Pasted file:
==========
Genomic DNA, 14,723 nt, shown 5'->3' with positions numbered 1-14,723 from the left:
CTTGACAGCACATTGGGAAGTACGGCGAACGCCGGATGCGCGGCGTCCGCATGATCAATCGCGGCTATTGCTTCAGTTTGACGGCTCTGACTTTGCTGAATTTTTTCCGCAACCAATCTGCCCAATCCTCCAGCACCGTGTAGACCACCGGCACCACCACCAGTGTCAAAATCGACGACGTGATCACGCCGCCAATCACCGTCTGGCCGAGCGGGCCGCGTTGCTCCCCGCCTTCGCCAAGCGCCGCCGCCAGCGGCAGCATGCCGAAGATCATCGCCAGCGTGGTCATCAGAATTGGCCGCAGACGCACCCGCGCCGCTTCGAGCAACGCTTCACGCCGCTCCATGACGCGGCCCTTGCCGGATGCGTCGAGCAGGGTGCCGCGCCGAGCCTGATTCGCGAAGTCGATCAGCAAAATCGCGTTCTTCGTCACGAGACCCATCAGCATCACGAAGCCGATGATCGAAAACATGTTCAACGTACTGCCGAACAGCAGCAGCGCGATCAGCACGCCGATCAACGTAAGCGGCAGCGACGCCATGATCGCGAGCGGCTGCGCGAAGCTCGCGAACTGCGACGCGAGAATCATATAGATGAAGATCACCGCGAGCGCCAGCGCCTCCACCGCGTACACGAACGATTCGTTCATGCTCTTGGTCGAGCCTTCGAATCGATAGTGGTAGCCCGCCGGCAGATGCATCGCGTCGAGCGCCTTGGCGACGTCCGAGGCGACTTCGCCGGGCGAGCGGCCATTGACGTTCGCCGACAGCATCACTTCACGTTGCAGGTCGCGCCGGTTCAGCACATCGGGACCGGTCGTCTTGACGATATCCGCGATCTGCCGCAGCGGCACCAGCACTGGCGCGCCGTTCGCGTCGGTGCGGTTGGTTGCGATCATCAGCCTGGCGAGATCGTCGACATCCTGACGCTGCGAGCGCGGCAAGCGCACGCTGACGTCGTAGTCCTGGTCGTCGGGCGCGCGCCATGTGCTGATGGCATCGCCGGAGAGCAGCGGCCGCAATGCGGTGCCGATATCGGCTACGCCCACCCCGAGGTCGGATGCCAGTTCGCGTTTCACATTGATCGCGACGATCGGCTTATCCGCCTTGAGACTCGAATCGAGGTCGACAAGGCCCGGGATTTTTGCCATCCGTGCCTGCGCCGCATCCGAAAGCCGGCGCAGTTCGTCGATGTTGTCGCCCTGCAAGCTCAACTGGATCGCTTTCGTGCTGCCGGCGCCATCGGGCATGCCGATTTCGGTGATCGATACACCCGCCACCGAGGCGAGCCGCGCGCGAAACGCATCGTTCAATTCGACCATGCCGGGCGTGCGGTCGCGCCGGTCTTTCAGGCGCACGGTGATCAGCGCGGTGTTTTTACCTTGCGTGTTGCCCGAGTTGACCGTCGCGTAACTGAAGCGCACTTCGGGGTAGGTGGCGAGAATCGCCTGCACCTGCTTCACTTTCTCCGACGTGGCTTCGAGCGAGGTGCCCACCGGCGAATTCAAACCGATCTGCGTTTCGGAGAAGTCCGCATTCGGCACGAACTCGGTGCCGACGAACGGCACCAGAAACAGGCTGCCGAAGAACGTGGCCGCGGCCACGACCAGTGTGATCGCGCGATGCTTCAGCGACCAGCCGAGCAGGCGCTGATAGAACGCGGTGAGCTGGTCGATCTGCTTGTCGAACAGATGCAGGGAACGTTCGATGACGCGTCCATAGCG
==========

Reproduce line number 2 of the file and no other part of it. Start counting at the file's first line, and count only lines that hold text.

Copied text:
CTTGACAGCACATTGGGAAGTACGGCGAACGCCGGATGCGCGGCGTCCGCATGATCAATCGCGGCTATTGCTTCAGTTTGACGGCTCTGACTTTGCTGAATTTTTTCCGCAACCAATCTGCCCAATCCTCCAGCACCGTGTAGACCACCGGCACCACCACCAGTGTCAAAATCGACGACGTGATCACGCCGCCAATCACCGTCTGGCCGAGCGGGCCGCGTTGCTCCCCGCCTTCGCCAAGCGCCGCCGCCAGCGGCAGCATGCCGAAGATCATCGCCAGCGTGGTCATCAGAATTGGCCGCAGACGCACCCGCGCCGCTTCGAGCAACGCTTCACGCCGCTCCATGACGCGGCCCTTGCCGGATGCGTCGAGCAGGGTGCCGCGCCGAGCCTGATTCGCGAAGTCGATCAGCAAAATCGCGTTCTTCGTCACGAGACCCATCAGCATCACGAAGCCGATGATCGAAAACATGTTCAACGTACTGCCGAACAGCAGCAGCGCGATCAGCACGCCGATCAACGTAAGCGGCAGCGACGCCATGATCGCGAGCGGCTGCGCGAAGCTCGCGAACTGCGACGCGAGAATCATATAGATGAAGATCACCGCGAGCGCCAGCGCCTCCACCGCGTACACGAACGATTCGTTCATGCTCTTGGTCGAGCCTTCGAATCGATAGTGGTAGCCCGCCGGCAGATGCATCGCGTCGAGCGCCTTGGCGACGTCCGAGGCGACTTCGCCGGGCGAGCGGCCATTGACGTTCGCCGACAGCATCACTTCACGTTGCAGGTCGCGCCGGTTCAGCACATCGGGACCGGTCGTCTTGACGATATCCGCGATCTGCCGCAGCGGCACCAGCACTGGCGCGCCGTTCGCGTCGGTGCGGTTGGTTGCGATCATCAGCCTGGCGAGATCGTCGACATCCTGACGCTGCGAGCGCGGCAAGCGCACGCTGACGTCGTAGTCCTGGTCGTCGGGCGCGCGCCATGTGCTGATGGCATCGCCGGAGAGCAGCGGCCGCAATGCGGTGCCGATATCGGCTACGCCCACCCCGAGGTCGGATGCCAGTTCGCGTTTCACATTGATCGCGACGATCGGCTTATCCGCCTTGAGACTCGAATCGAGGTCGACAAGGCCCGGGATTTTTGCCATCCGTGCCTGCGCCGCATCCGAAAGCCGGCGCAGTTCGTCGATGTTGTCGCCCTGCAAGCTCAACTGGATCGCTTTCGTGCTGCCGGCGCCATCGGGCATGCCGATTTCGGTGATCGATACACCCGCCACCGAGGCGAGCCGCGCGCGAAACGCATCGTTCAATTCGACCATGCCGGGCGTGCGGTCGCGCCGGTCTTTCAGGCGCACGGTGATCAGCGCGGTGTTTTTACCTTGCGTGTTGCCCGAGTTGACCGTCGCGTAACTGAAGCGCACTTCGGGGTAGGTGGCGAGAATCGCCTGCACCTGCTTCACTTTCTCCGACGTGGCTTCGAGCGAGGTGCCCACCGGCGAATTCAAACCGATCTGCGTTTCGGAGAAGTCCGCATTCGGCACGAACTCGGTGCCGACGAACGGCACCAGAAACAGGCTGCCGAAGAACGTGGCCGCGGCCACGACCAGTGTGATCGCGCGATGCTTCAGCGACCAGCCGAGCAGGCGCTGATAGAACGCGGTGAGCTGGTCGATCTGCTTGTCGAACAGATGCAGGGAACGTTCGATGACGCGTCCATAGCG